Thursday, May 17, 2018

F.D.A. Names and Shames Drug Makers to Encourage Generic Competition

Pharmaceutical companies that spend billions of dollars to develop new drugs don't want competitors to take advantage of inexpensive generic copies of blockbuster medicines.

To avoid rivals, they fight for patent extensions, seek new uses for old products, and, sometimes, prevent drug companies from obtaining samples.

Dr. Scott Gottlieb, the commissioner of the Food and Drug Administration, calls this “gaming the system,” and has vowed to prevent it as a part of the government’s campaign to lower drug prices.

On Thursday, the F.D.A. took a replacement tack and commenced posting an inventory of makers of brand-name drugs that are the target of complaints, to influence them to “end the shenanigans,” within the commissioner’s words.

Dr. Gottlieb calls it transparency, but this approach is best known among ethicists as naming and shaming.

Congressional efforts to force the businesses handy over samples of their drugs to generic competitors haven't been successful.

Recent proposals to make sure generic access to drug samples would save the federal $3.8 billion over 10 years, consistent with the Congressional Budget Office, partly by lowering Medicare and Medicaid spending on prescribed drugs.

The Federal Trade Commission has also been investigating the practice.

Some proprietary drug makers say the legislation isn't needed. The F.D.A. has been speeding up approval of generic drugs, and nearly 90 percent of prescriptions are crammed with generic drugs.

But others point to the ways during which major pharmaceutical companies have managed to stay patents on certain expensive drugs for years longer than necessary.

Generic drug developers usually need between 1,500 to 5,000 units of the brand drug to develop their product and test it, to point out that it's effective and may be absorbed within the same rate because of the brand drug, consistent with the agency.

Both the F.D.A. and therefore the Federal Trade Commission says securing the samples are often difficult because major drug firms can invoke safety concerns — real or unreal to avoid providing the materials.

The F.D.A.’s new list includes drug companies the agency said could also be pursuing gaming tactics to delay generic competition.

Along with the name of every business, the agency noted what percentage inquiries it received from drug companies seeking supplies.

The names of the generic companies weren't provided.

While Celgene tops the list, other companies that the F.D.A. named because the subject of complaints included GlaxoSmithKline, Pfizer, Valeant Pharmaceuticals International, BioMarin Pharmaceutical, Gilead Sciences, and Novartis Pharmaceuticals.

Celgene, which makes drugs to treat cancer and immune-inflammatory diseases were named because of the subject of 31 inquiries from companies seeking access to Revlimid (lenalidomide), its treatment for myeloma and related diseases; Pomalyst (pomalidomide); and Thalomid (thalidomide).

Celgene has been embroiled in lawsuits for several years with companies seeking access to the drugs.

It recently sued Dr. Reddy’s Laboratories Ltd., an Indian company, to dam it from selling generic copies of Revlimid, the company’s biggest product, and has been avoiding an effort by Mylan to also get into the generic Revlimid business.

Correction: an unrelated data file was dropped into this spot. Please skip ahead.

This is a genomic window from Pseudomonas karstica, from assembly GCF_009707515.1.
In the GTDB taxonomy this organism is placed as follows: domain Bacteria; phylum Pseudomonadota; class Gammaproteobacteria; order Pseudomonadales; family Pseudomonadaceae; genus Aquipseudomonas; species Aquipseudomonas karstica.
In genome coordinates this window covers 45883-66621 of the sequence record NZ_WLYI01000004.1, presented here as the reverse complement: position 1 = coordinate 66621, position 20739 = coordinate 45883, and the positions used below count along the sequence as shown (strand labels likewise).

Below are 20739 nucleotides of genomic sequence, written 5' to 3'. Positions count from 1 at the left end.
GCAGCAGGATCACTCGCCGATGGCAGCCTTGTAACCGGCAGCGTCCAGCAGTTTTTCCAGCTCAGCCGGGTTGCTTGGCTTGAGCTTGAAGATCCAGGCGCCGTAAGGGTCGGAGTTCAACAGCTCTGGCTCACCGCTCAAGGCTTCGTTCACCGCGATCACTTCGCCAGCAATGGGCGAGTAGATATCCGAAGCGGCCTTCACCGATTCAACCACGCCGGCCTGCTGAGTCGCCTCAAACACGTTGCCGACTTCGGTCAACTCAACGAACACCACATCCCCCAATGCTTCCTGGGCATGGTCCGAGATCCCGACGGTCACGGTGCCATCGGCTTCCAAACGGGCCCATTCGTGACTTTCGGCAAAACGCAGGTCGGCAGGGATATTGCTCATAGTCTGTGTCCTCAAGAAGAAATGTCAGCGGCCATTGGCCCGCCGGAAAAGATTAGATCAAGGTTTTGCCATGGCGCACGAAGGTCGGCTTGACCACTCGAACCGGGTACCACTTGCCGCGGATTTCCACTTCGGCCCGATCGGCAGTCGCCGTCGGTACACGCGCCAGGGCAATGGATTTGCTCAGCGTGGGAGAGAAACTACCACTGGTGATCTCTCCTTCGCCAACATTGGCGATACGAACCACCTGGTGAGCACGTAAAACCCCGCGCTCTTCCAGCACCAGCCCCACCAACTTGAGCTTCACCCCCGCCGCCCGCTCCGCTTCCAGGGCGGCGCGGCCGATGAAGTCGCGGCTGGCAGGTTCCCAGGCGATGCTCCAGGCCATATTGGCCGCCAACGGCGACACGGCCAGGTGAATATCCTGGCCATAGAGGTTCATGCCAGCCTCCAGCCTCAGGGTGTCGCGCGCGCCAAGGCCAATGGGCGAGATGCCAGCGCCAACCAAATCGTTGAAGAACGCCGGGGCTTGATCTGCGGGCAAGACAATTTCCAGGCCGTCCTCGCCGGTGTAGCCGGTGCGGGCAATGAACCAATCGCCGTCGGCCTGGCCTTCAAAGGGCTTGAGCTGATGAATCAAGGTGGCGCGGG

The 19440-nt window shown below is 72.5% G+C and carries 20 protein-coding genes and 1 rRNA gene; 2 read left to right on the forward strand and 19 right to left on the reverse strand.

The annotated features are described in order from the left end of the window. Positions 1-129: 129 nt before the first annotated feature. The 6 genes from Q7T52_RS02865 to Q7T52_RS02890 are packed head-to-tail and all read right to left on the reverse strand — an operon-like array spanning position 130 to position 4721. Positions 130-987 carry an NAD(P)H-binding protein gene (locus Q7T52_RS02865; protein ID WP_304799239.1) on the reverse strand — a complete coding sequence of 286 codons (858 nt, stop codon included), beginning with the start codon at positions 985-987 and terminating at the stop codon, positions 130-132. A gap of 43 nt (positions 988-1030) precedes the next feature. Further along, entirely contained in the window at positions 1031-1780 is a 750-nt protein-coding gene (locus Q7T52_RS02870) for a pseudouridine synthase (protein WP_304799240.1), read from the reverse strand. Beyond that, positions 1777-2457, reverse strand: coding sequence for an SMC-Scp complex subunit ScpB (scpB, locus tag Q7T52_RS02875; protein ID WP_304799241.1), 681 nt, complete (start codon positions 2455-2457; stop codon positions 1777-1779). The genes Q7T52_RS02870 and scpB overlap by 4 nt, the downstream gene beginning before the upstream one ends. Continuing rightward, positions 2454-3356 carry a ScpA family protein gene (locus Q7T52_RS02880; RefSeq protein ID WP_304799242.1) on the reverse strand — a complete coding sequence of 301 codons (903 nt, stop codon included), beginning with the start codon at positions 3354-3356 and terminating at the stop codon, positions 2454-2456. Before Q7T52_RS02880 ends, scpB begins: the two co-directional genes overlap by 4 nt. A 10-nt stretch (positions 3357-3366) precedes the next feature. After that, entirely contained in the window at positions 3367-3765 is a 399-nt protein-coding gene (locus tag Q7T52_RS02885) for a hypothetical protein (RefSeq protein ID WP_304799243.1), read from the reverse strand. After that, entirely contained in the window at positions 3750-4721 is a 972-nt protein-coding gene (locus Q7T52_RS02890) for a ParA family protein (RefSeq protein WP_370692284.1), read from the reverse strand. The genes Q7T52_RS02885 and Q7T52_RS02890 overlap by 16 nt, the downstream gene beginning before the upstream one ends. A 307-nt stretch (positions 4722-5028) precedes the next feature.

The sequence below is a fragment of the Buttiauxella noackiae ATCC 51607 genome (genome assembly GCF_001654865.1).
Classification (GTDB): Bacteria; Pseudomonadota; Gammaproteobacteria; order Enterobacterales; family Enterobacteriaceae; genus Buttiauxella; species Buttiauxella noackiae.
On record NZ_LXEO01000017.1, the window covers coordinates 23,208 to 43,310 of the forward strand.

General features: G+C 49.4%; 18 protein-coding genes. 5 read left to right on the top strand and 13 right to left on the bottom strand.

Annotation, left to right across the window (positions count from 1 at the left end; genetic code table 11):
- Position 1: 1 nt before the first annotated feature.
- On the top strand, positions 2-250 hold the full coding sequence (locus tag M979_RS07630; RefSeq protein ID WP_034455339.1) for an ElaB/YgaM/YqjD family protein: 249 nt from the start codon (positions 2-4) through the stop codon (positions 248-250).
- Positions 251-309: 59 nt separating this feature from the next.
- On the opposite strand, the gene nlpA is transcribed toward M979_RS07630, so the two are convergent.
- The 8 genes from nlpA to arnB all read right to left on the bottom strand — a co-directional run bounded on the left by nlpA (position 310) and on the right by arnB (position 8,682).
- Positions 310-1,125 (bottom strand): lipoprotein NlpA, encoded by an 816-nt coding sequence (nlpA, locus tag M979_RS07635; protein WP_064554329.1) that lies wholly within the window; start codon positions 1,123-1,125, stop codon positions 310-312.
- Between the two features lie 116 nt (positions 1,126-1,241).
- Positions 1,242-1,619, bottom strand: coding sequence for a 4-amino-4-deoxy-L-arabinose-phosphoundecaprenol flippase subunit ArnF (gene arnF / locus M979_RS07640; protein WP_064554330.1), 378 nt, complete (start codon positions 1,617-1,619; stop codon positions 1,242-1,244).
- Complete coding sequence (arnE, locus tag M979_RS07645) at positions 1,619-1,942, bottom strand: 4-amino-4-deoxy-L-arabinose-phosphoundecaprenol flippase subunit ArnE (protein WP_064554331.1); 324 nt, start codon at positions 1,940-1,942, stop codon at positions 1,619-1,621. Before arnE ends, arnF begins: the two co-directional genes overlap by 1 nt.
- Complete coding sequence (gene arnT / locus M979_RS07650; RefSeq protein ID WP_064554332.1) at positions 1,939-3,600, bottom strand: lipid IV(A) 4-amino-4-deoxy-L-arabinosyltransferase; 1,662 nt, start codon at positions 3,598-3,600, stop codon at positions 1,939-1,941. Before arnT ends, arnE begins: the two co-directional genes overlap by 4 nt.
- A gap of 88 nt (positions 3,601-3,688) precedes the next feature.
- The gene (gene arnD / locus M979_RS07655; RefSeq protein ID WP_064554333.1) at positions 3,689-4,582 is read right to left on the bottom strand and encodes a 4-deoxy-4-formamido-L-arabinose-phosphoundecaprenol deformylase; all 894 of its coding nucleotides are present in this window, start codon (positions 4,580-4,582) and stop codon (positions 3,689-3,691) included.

At a court hearing last year, a lawyer for Mylan, Jonathan M. Jacobson told an administrative district judge that the drug costs dying patients $20,000 a month — a price that might decline if generics were available.

Greg Geissman, a spokesman for Celgene, said the corporate had not prevented generic companies from obtaining their products.

“We have sold and can sell our groundbreaking products to generic manufacturers for the needs of bioequivalence testing, subject to reasonable safety-related and business requirements,” Mr. Geissman said.

“Generic versions of Thalomid and Revlimid are expected to enter the market within the coming years.”

Geissman also said that Celgene supports federal efforts to market access to samples at reasonable prices, as long as there are appropriate safety and liability protection for the vendor.

The next biggest target, with 26 inquiries, is Actelion Pharmaceuticals Ltd., a Johnson & Johnson company, which is accused of blocking access to four drugs.

There were 14 inquiries about getting supplies of Tracleer (bosentan), a medicine prescribed for top vital signs within the vessels of the lungs referred to as pulmonary arterial hypertension.

The F.D.A. also received eight complaints a few lacks of access to Opsumit (macitentan), which is additionally wont to treat pulmonary arterial hypertension.

There were also several complaints a few lacks of access to Actelion’s Zavesca (miglustat) and Veletri (epoprostenol sodium).

Veletri is additionally wont to treat pulmonary arterial hypertension and Zavesca are indicated for Gaucher disease.

An average one-month supply of Tracleer costs just over $12,000, and therefore the supply of Opsumit runs $8,900 to $10,000, consistent with GoodRx, which tracks drug prices.

Both prices are supported by the patient presenting a free discount coupon.

Many pharmaceutical companies sell both brand-name and generic drugs, resulting in Many pharmaceutical companies sell both brand-name and generic drugs, resulting in a situation during which a corporation like Mylan, still fighting Celgene in court, are often on the receiving end of generic company complaints.

The F.D.A.’s list of shame notes three inquiries from companies trying to urge access to Mylan’s Amnesteem (isotretinoin), wont to treat severe cystic acne that has not skilled antibiotic treatment.


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